6. Here he is at 36 days old. Getting fat and starting the feathering process. The splayed leg has disappeared completely and he's walking around as if nothing was ever wrong, it's amazing how fast you can stop it developing if you catch it early.
  7. Here's he is at 28 days old in my hand On a piece of kitchen roll you can see the feathering slightly clearer And finally in his little margarine tub home..it might look small but it's ample and is curing his slightly splayed leg too.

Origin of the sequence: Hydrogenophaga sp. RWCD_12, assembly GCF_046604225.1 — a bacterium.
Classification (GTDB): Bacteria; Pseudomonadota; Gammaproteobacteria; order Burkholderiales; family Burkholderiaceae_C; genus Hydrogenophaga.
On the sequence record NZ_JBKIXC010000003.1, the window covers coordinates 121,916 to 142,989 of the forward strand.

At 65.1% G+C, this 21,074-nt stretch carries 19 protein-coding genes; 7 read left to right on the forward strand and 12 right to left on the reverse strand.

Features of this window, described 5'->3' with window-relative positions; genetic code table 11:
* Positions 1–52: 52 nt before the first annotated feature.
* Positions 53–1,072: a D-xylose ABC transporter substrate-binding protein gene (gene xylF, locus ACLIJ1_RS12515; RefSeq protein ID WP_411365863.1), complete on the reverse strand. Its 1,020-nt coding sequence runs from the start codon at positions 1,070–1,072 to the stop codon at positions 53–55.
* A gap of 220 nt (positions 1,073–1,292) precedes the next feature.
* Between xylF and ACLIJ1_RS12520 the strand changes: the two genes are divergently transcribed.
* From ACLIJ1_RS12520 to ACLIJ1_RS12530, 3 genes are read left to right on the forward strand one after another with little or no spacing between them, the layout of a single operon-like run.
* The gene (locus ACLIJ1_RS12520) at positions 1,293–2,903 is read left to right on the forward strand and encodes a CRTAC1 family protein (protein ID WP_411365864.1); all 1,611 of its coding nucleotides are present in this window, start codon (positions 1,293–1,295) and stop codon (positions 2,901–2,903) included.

8. To be honest, can you just pull the thing altogether. I feel I've made my thoughts and reasons clear for thinking of doing this (I've only ever incubated 3 eggs, all damaged!) but it just seems to have turned into a "jump on dentonparrots back" thread instead. You also tried to make this clear too and even and a little guy waving a flag (I can't multi-quote): MadMudMob says: please note the "Never" option was added by me and refers to pet breeding not cases of rare bird conservation or chicks/eggs needing help. Up to you to be honest, I've decided to not bother replying to or starting threads on here (or any other parrot forums) again other than to update the final few photos of the Meyers hatching that I incubated. It's too easy for people to mis-read text as a whole comparted to speech etc, and assume you are a terrible person without fully understanding your reasons why and for some things like this it would take an awful lot of typing to really get your true thoughts across. Please don't misunderstand this as sour grapes, or over-reaciting on my behalf. I fully understand that in many cases it just shows how devoted to the good care of animals some people are, which can't be a bad thing. As a final point of view of mine (don't bother replying if it's to me in particular, this really is my final post) does everyone who doesn't agree with pulling eggs, eat chicken eggs? Chickens have a life-entitlement just like parrots and most people don't even bother looking at the label to make sure they were at the very least laid in a healthy environment with proper diets. Do you think that if the farmer didn't pull their eggs they'd keep laying like they do? It shouldn't matter if they're not incubated. As one woman said to me when I asked if she checked if her chicken eggs were caged "No, they were in a box!" Thanks and all the best to everyone at parrotlink and no ill-feelings.